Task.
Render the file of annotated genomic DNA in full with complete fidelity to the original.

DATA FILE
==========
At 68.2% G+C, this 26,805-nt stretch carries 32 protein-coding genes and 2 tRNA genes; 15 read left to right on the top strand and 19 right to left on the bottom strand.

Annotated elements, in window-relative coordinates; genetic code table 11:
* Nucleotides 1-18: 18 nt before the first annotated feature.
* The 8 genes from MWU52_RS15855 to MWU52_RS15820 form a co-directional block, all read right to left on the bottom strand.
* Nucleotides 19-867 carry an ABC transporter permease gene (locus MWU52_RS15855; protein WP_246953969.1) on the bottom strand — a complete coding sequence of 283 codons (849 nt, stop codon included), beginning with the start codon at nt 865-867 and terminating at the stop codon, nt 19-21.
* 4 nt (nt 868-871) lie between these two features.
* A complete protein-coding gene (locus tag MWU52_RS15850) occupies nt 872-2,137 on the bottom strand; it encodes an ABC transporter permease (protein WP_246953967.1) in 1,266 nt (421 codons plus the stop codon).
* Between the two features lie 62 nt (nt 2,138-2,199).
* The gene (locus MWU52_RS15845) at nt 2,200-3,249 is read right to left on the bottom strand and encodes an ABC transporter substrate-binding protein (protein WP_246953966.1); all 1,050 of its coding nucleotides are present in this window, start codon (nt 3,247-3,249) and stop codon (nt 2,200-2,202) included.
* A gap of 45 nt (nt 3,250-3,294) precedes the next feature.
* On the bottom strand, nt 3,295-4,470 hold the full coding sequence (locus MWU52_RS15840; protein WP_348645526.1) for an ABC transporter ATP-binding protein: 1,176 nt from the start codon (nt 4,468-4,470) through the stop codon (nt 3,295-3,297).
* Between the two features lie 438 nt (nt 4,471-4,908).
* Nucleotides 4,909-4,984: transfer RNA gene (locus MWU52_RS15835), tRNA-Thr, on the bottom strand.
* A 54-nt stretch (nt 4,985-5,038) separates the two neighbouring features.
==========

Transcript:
At 68.2% G+C, this 26,805-nt stretch carries 32 protein-coding genes and 2 tRNA genes; 15 read left to right on the top strand and 19 right to left on the bottom strand.

Annotated elements, in window-relative coordinates; genetic code table 11:
* Nucleotides 1-18: 18 nt before the first annotated feature.
* The 8 genes from MWU52_RS15855 to MWU52_RS15820 form a co-directional block, all read right to left on the bottom strand.
* Nucleotides 19-867 carry an ABC transporter permease gene (locus MWU52_RS15855; protein WP_246953969.1) on the bottom strand — a complete coding sequence of 283 codons (849 nt, stop codon included), beginning with the start codon at nt 865-867 and terminating at the stop codon, nt 19-21.
* 4 nt (nt 868-871) lie between these two features.
* A complete protein-coding gene (locus tag MWU52_RS15850) occupies nt 872-2,137 on the bottom strand; it encodes an ABC transporter permease (protein WP_246953967.1) in 1,266 nt (421 codons plus the stop codon).
* Between the two features lie 62 nt (nt 2,138-2,199).
* The gene (locus MWU52_RS15845) at nt 2,200-3,249 is read right to left on the bottom strand and encodes an ABC transporter substrate-binding protein (protein WP_246953966.1); all 1,050 of its coding nucleotides are present in this window, start codon (nt 3,247-3,249) and stop codon (nt 2,200-2,202) included.
* A gap of 45 nt (nt 3,250-3,294) precedes the next feature.
* On the bottom strand, nt 3,295-4,470 hold the full coding sequence (locus MWU52_RS15840; protein WP_348645526.1) for an ABC transporter ATP-binding protein: 1,176 nt from the start codon (nt 4,468-4,470) through the stop codon (nt 3,295-3,297).
* Between the two features lie 438 nt (nt 4,471-4,908).
* Nucleotides 4,909-4,984: transfer RNA gene (locus MWU52_RS15835), tRNA-Thr, on the bottom strand.
* A 54-nt stretch (nt 4,985-5,038) separates the two neighbouring features.